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Countering Violent Extremism in Mali (MERIT)

Since 2016, ICCT has been developing and implementing activities in Mali to prevent and counter violent extremism in prisons and local communities. We have focused on improving the management of Violent Extremist Offenders (VEOs) in prison and on increasing the resilience of Malian youth and their communities against violent extremism. Young people play a key role, as they represent a majority of the Malian population (almost 70% are 24 years or younger) and therefore the future of the country. Their engagement in promoting alternatives to violence is therefore crucial for any counter-terrorism initiative to succeed.

The activities have been conducted in collaboration with local, national and international actors including MINUSMA, the Malian Prison Administration, the Ministry of Religious Affairs, and civil society organisations and in partnership with various members of the international community, such as the Royal Danish Embassy in Bamako and the US Bureau of Counterterrorism.

Achievements

Impact since 2016

 

Advanced Media Training

August 21, 2019

The Advanced Media Training for Malian Youth was conducted in August 2019 and helped Malian youth gain vital skills on verifying media sources, critically think about how to engage with news, and understand the differences between traditional media outlet and popular social media platforms, such as Facebook and Twitter.

Voices from Mali

February 1, 2020

As part of the Advanced Media Training for Malian Youth, Voices from Mali was launched in February 2020, which takes the form of interviews with Malian youth yet also independent videos made by Malian youth which allows them to express their opinions on youth resilience in Mali.

Message of peace from MERIT project leaders

March 1, 2020

A set of engagement and empowerment training sessions addressed to young people to promote alternatives to violence have been carried out. In particular, youth leaders have been supported in developing media literacy and alternative narratives, local practices have been strengthened while ensuring local ownerships, raising awareness and promoting dialogue and inclusion. One example of a powerful counter-narrative is included in this video, which provides a message of peace for young people in Mali and throughout the Sahel region. This project was supported by the Royal Danish Embassy, and in close collaboration with Think Peace Sahel, Conseil National de la Jeunesse, International Alert, and SNV-ICCO-OXFAM.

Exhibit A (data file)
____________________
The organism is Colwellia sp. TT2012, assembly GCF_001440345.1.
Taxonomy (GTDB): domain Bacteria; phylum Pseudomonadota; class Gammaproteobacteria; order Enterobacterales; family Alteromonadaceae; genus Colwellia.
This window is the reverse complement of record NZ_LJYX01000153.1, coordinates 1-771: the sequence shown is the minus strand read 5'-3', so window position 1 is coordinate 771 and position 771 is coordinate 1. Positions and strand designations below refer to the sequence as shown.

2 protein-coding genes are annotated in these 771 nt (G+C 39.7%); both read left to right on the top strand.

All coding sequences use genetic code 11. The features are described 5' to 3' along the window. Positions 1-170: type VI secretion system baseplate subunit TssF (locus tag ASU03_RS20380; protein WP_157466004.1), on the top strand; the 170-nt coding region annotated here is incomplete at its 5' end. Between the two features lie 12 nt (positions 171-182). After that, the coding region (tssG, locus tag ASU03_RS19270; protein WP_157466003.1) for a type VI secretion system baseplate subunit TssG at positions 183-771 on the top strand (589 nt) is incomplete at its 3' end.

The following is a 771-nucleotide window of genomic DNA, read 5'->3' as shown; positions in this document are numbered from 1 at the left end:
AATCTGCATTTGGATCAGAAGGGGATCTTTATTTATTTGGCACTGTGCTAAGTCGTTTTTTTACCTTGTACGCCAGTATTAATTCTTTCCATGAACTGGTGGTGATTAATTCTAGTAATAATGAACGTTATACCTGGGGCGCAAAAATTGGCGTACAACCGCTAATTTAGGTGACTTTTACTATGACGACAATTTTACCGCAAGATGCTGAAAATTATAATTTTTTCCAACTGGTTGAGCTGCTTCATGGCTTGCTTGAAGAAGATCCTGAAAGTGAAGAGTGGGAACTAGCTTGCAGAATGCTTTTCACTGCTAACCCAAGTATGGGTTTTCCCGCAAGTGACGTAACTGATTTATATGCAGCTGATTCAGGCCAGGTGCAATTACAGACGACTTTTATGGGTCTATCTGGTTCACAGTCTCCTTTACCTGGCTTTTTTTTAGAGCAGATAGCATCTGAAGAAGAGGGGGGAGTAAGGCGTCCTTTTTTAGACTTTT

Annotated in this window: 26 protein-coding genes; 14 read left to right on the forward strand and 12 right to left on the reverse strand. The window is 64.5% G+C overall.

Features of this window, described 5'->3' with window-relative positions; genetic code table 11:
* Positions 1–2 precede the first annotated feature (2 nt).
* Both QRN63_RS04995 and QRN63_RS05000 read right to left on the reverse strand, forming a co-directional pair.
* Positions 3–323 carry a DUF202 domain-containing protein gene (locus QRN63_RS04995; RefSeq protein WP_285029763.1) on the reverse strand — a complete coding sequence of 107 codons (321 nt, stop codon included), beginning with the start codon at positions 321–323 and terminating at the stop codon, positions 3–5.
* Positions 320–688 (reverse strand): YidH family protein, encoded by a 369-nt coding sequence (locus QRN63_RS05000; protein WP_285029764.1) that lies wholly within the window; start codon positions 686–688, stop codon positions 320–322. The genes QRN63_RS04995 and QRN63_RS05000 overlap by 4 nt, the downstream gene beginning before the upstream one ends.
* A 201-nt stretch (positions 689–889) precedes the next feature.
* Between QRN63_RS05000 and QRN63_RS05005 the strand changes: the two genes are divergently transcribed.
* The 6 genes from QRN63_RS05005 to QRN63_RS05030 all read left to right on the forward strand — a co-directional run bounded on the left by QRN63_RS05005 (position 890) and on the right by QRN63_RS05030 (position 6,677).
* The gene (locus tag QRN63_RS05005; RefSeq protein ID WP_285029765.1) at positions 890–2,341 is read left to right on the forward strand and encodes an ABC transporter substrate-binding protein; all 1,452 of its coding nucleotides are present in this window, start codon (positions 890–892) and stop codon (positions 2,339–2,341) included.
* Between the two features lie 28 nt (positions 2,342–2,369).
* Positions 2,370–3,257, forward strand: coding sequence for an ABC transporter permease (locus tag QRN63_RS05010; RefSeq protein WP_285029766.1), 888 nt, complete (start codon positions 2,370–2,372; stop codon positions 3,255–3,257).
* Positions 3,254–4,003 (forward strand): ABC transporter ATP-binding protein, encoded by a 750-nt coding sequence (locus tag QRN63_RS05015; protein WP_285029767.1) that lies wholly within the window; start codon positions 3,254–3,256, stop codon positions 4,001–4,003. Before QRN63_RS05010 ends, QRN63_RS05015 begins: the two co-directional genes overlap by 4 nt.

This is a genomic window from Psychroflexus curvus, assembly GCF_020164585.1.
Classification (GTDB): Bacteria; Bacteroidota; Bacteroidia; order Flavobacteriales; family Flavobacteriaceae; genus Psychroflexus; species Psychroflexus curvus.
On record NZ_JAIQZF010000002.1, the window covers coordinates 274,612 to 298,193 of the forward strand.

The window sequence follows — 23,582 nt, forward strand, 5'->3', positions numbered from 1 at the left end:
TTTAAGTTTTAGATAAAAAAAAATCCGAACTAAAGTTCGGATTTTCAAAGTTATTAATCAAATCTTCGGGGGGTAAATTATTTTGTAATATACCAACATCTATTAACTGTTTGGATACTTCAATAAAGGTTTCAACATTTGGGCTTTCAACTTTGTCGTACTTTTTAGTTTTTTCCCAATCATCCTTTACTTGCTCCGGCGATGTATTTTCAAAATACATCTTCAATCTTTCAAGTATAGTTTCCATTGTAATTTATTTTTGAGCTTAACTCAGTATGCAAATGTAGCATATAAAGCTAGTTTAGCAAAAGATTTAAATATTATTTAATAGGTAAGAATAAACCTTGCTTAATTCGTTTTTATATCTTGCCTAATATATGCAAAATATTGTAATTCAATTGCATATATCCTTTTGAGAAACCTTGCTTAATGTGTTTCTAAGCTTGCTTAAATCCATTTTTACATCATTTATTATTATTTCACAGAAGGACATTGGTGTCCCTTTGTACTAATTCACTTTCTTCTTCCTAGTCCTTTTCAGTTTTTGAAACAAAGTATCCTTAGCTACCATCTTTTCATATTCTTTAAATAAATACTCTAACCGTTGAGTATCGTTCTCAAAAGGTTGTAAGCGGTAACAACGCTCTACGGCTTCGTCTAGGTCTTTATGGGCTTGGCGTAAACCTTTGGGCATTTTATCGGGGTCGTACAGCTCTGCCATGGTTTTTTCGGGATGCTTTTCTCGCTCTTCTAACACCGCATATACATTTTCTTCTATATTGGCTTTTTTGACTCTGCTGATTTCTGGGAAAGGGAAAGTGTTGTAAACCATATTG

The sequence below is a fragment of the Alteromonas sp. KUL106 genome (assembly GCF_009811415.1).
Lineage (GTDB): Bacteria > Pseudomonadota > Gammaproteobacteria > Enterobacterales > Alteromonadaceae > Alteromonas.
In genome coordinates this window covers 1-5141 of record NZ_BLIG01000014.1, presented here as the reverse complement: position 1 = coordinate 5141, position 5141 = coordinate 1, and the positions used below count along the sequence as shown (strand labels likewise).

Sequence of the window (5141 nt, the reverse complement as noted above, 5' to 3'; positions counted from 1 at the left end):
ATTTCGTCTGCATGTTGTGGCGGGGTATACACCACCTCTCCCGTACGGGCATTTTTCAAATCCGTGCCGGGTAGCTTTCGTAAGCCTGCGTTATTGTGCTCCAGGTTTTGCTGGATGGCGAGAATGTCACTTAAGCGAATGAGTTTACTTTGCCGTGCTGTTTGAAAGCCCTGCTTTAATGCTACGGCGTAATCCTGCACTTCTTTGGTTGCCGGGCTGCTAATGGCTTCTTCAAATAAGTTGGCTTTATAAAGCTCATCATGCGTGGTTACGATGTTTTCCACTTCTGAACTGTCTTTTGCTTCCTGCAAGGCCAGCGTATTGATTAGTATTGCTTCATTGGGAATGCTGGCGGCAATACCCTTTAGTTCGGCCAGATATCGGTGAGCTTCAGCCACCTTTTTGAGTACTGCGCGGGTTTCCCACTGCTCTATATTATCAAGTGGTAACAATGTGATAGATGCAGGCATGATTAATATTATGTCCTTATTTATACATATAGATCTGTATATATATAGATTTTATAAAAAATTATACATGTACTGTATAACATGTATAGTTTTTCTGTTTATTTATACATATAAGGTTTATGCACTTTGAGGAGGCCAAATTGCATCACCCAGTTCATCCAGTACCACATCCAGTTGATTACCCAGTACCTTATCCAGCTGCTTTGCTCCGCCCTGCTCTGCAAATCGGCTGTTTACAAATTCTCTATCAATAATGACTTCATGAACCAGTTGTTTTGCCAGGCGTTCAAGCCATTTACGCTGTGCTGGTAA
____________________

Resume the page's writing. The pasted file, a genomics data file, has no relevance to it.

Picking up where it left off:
Objectives

1. To improve Rehabilitation and Reintegration of Malian VEOs in and after prison. (First Phase)
2. To prevent Violent Extremism outside the prison context, by promoting alternatives to violence. (Second Phase)
3. Produce a research paper based on the analysis of the findings of the programme that will study the impact of terrorist groups on young people in Mali and the wider region.

About the Project

The MERIT project runs from August 2018 until March 2021. It is spearheaded by ICCT and the United Nations Interregional Crime Research Institute (UNICRI), and is funded by the Royal Danish Embassy in Bamako. It is part of a broader effort to prevent and counter violent extremism in Mali, and aims to facilitate the rehabilitation and reintegration of released Violent Extremist Offenders (VEOs), as well as reduce the risk of radicalisation among Malian youth.

Background

Since the Tuareg rebellion in 2012, violence in Mali between the North and the South has resurged. Soon after the start of the rebellion, Islamist groups took over the rebellion from nationalist Tuareg groups, imposing Sharia law in the northern region. In March 2012, President Touré was deposed after a coup d’état by the military. In 2013, an international intervention was launched by French, UN and ECOWAS forces, which halted the Tuareg advance. Despite several peace accords, the fighting continues: attacks from terrorist groups are launched on civilians and (inter)national armed forces. The conflict has created a breeding ground for violent extremism and criminal activities, and has resulted in forms of collaboration between terrorist organisations and criminal groups. Local and regional terrorist organisations have engaged in various forms of illicit activities, especially in smuggling and drug trafficking, while criminal groups have been active alongside terror groups in the northern part of the country through trafficking of drugs, weapons and migrants to the Mediterranean.

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